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Friday, February 15, 2008

7 Questions...


Tambay Obenson is a modern day Renaissance man. He's a terrific blogger, an actor, a podcaster on Black Cinema, and a filmmaker. He knows the struggle of trying to put out quality Black film to the public at large. His insights are funny, intelligent, and oftentimes progressive. He took the time to answer a few questions for my blog--take note.


Q&A With Tambay Obenson

Question #1

You have your fingers in many pots; podcaster, blogger, filmmaker, writer, actor. Do you have a preference of one over the other? How do you keep your balance and what motivates you?

Filmmaker! That's what I went to school for and that's what I'd really like to be doing right now - making films. But circumstances led me down different paths. However, I'd like to think that there's a beneficial symbiotic relationship between everything that I do. How do I keep my balance? I can't :o) That's why I'm letting go of a few things, or at least reducing the amount of time spent on specific ventures and redirecting those valuable yet limited minutes to my preference - filmmaking. Something(s) had to give eventually.


Question #2

You made a feature film named "Beautiful Things". What were your greatest challenges on getting it made?

Money! Cash! Loot! Bank! The green stuff :o) The same old song and dance that just about every indie filmmaker has experienced, and still continues to experience. The film I ended up with isn't the film I started production with. Much of the script had to be essentially discarded due to money and time contraints, and I instead employed copious amounts of improvisation from the actors, which actually ended up working in my favor. The final product displays a certain realism that helped win audiences over. So, one could argue that there's actually some benefit to working with little to no money. It prevents you from getting lazy, and forces even more creativity out of you. But with a little more money, the production certainly wouldn't have been as challenging as it ended up being.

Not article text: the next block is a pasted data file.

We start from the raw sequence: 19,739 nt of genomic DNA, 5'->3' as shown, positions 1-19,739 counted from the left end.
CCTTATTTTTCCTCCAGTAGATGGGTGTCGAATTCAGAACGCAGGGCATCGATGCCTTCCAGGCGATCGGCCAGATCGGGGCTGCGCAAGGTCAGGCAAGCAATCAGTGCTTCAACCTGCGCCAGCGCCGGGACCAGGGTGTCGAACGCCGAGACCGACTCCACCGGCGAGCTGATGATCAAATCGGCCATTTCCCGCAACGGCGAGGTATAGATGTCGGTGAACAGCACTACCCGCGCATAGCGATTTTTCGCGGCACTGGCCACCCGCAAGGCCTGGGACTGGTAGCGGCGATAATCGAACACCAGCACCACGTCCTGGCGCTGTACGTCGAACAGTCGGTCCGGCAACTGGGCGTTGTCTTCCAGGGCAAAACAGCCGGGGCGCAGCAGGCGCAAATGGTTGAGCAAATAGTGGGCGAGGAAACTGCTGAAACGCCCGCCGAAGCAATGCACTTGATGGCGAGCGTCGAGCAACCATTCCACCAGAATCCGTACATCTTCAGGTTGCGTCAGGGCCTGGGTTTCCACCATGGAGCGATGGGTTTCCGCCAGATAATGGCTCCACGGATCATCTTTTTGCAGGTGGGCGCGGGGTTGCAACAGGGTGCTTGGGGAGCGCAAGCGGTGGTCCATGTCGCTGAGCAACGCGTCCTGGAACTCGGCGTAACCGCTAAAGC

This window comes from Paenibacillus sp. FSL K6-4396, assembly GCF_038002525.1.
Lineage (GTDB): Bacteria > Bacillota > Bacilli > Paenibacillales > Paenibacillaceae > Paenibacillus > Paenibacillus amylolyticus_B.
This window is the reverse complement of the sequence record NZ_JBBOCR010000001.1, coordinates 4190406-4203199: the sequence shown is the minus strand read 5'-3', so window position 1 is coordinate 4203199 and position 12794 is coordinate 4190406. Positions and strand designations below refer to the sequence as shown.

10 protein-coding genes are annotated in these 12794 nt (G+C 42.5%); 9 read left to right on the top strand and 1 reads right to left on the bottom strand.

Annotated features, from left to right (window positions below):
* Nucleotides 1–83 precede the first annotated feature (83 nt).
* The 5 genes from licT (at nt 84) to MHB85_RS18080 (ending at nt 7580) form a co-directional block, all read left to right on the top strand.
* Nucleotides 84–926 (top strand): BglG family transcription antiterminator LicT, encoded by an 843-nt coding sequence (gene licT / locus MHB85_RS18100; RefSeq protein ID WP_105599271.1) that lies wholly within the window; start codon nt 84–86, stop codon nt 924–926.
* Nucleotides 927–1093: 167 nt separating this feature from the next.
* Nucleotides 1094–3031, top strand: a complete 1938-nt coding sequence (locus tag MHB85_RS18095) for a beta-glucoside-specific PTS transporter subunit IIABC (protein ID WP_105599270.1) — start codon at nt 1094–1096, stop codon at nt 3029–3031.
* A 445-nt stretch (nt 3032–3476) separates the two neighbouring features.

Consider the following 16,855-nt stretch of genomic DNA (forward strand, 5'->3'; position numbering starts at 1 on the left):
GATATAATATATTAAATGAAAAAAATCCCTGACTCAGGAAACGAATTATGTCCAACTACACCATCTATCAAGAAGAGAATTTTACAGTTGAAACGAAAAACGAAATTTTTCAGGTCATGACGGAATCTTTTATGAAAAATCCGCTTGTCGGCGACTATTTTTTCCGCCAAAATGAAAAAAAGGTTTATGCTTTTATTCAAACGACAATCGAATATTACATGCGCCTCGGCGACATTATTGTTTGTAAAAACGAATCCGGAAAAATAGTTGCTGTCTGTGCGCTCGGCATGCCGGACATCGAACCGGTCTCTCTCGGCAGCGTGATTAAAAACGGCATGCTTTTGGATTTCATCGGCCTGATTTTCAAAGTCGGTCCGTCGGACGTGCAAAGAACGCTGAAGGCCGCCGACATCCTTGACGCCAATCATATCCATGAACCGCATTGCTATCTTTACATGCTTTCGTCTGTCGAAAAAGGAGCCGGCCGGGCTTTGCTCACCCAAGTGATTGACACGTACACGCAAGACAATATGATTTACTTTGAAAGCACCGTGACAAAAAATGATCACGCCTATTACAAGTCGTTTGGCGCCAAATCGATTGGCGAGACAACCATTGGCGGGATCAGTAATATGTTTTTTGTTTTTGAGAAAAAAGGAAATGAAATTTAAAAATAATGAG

Question #3

A lot of my readers are filmmakers and future screenwriters. How were you able to fund your film? Any advice for those wanting to go the same route?

Me, myself and I. It was made for a paltry $5,000, a fraction of a percentage of the average studio-produced picture. Everyone worked for free, and digital video was my weapon of choice. I got all my equipment for free (both production and post-production tools) significantly reducing my costs. Renting cameras, lights, sound equipment, and an editing suite would have been quite a burden on my bank account, so I utilized the few connections I had to ensure that I didn't have to pay for much. My most consuming cost was food for the cast and crew. I did everything I could to keep my costs low. I used my apartment for most interior scenes, often doubling as a second apartment and also as an office. The script wasn't inundated with dialogue which can add significantly to overall cost... etc. So, for those wanting to go the same route, perform an inventory of your physical assets, as well as those of others you have access to for little to no money, and write a script around your findings. Keep your story simple, but interesting, obviously. A small cast of characters is always wise. There were 2 in mine (and I played one of them)... less mouths to feed, bodies to transport and to worry about in general. Limit exterior scenes, or scenes that take place in public locations where you have virtually zero control over the elements, unless of course you have the funds to shut down entire streets to stage a car chase scene. But if you did, you obviously wouldn't be reading this :o) A few people laughed when I said I was going to make a feature film with less than $5,000. I had no intention of spending years trying to raise some 6-figure sum to produce the film, as some of my comrades have done. Not only did I make it for next to nothing, I self-distributed it, and it screened in very limited release in 2 New York City theatres for a short period of time. And now it's available for sale via sites like Amazon.com; and thankfully more people continue to discover it.